= Subscribers only. Sign in here. Subscribe here.

= Subscribers only.
Sign in here.
Subscribe here.

1963 / January | View All Issues |

January 1963

illustration

Front cover PDF

Untitled·

= Subscribers only.
Sign in here.
Subscribe here.


Letters

4, 6, 8, 10 PDF

Letters·

= Subscribers only.
Sign in here.
Subscribe here.

The editor’s easy chair

12, 14-16, 19 PDF

A “scientific” formula for disarmament?·

= Subscribers only.
Sign in here.
Subscribe here.

After hours

20-23 PDF

The inside of the pinball game·

= Subscribers only.
Sign in here.
Subscribe here.

Poetry

23 PDF

To his coy verses·

= Subscribers only.
Sign in here.
Subscribe here.

Collection

25-32 PDF

The first real chance for disarmament·

= Subscribers only.
Sign in here.
Subscribe here.

Article

29 PDF

Books on disarmament·

= Subscribers only.
Sign in here.
Subscribe here.

Article

32 PDF

How to make pruning hooks out of spears·

= Subscribers only.
Sign in here.
Subscribe here.

Article

33-35 PDF

The alternate-people plan·

= Subscribers only.
Sign in here.
Subscribe here.

Article

36-37 PDF

Introduction·

= Subscribers only.
Sign in here.
Subscribe here.

Collection

Front cover, 36-45 PDF

Washington wife·

= Subscribers only.
Sign in here.
Subscribe here.

Article

37-45 PDF

The uninhibited diaries of Ellen Maury Slayden·

= Subscribers only.
Sign in here.
Subscribe here.

Article

46-52 PDF

Annapolis·

= Subscribers only.
Sign in here.
Subscribe here.

Teaching young sea dogs old tricks

Article

53-58 PDF

Lucky American women (the view from Tokyo)·

= Subscribers only.
Sign in here.
Subscribe here.

Article

59-63 PDF

The first underwater park·

= Subscribers only.
Sign in here.
Subscribe here.

Article

64-65, 70-72 PDF

The man to see in California·

= Subscribers only.
Sign in here.
Subscribe here.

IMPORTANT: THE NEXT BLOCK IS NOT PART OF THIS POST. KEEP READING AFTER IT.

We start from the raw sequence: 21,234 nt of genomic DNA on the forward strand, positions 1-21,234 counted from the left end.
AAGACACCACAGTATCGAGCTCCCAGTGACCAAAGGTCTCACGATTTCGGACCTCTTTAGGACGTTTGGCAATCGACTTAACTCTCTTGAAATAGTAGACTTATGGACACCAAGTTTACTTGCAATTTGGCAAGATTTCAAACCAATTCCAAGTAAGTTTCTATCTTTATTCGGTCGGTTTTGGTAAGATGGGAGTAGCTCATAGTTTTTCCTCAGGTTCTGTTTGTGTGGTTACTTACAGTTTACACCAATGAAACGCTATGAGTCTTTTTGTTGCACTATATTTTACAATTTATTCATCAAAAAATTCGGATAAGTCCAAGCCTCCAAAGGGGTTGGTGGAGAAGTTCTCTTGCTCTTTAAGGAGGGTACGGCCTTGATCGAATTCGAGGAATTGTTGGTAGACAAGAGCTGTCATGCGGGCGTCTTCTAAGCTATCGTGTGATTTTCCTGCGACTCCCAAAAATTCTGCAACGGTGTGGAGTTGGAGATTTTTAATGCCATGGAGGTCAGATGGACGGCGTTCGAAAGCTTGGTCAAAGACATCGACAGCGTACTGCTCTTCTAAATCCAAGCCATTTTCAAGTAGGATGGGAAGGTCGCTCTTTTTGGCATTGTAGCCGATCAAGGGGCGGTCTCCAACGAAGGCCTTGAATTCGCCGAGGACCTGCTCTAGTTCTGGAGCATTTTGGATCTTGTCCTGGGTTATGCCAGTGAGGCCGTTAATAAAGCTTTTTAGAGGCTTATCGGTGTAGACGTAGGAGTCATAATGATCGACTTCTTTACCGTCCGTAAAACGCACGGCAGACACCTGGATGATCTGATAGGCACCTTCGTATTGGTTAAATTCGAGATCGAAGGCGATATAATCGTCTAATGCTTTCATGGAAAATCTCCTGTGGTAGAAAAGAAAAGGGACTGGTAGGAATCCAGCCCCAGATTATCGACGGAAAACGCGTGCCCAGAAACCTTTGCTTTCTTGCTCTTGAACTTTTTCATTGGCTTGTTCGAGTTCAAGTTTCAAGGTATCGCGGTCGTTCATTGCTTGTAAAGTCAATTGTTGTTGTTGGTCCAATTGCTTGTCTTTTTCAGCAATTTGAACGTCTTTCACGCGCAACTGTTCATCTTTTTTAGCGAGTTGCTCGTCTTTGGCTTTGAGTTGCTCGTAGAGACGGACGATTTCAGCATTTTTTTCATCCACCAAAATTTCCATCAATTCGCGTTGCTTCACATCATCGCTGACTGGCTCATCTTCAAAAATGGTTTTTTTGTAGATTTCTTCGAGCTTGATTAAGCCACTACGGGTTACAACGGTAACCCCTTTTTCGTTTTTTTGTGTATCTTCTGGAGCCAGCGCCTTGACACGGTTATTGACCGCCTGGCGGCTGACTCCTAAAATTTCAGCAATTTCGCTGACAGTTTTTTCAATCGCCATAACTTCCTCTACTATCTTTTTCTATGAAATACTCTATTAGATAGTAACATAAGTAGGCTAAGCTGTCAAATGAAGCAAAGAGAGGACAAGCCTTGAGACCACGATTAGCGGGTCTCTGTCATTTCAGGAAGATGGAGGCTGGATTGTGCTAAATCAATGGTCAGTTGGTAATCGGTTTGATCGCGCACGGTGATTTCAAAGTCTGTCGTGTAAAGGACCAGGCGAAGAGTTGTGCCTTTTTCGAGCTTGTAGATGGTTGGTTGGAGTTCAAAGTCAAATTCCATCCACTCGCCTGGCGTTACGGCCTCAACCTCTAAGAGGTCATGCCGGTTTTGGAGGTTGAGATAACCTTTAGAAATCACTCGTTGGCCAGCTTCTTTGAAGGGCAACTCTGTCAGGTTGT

Poetry

73 PDF

“Asphodel, rose . . . sesame . . .”·

= Subscribers only.
Sign in here.
Subscribe here.

Poetry

79 PDF

A handbook for beginners·

= Subscribers only.
Sign in here.
Subscribe here.

Fiction

80-82 PDF

The giraffe·

= Subscribers only.
Sign in here.
Subscribe here.

A story

Article

84-89 PDF

Farewell to the Balkans·

= Subscribers only.
Sign in here.
Subscribe here.

The new books

90-94 PDF

Cultural politics·

= Subscribers only.
Sign in here.
Subscribe here.

1963

[Coming in Harper’s]

94 PDF

[Coming in Harper's]·

= Subscribers only.
Sign in here.
Subscribe here.

Books in brief

94-97 PDF

Books in brief·

= Subscribers only.
Sign in here.
Subscribe here.

Music in the round

98 PDF

And also . . .·

= Subscribers only.
Sign in here.
Subscribe here.

Music in the round

98-99 PDF

Fischer-Dieskau and the lieder singers·

= Subscribers only.
Sign in here.
Subscribe here.

Jazz notes

99 PDF

Jazz notes·

= Subscribers only.
Sign in here.
Subscribe here.

Jazz notes

99 PDF

Duet·

= Subscribers only.
Sign in here.
Subscribe here.

Get access to 165 years of
Harper’s for only $45.99

United States Canada

THE CURRENT ISSUE

August 2016

The Origins of Speech

= Subscribers only.
Sign in here.
Subscribe here.

Four in Verse

= Subscribers only.
Sign in here.
Subscribe here.

A Sigh and a Salute

= Subscribers only.
Sign in here.
Subscribe here.

Four in Prose

= Subscribers only.
Sign in here.
Subscribe here.

Don the Realtor

= Subscribers only.
Sign in here.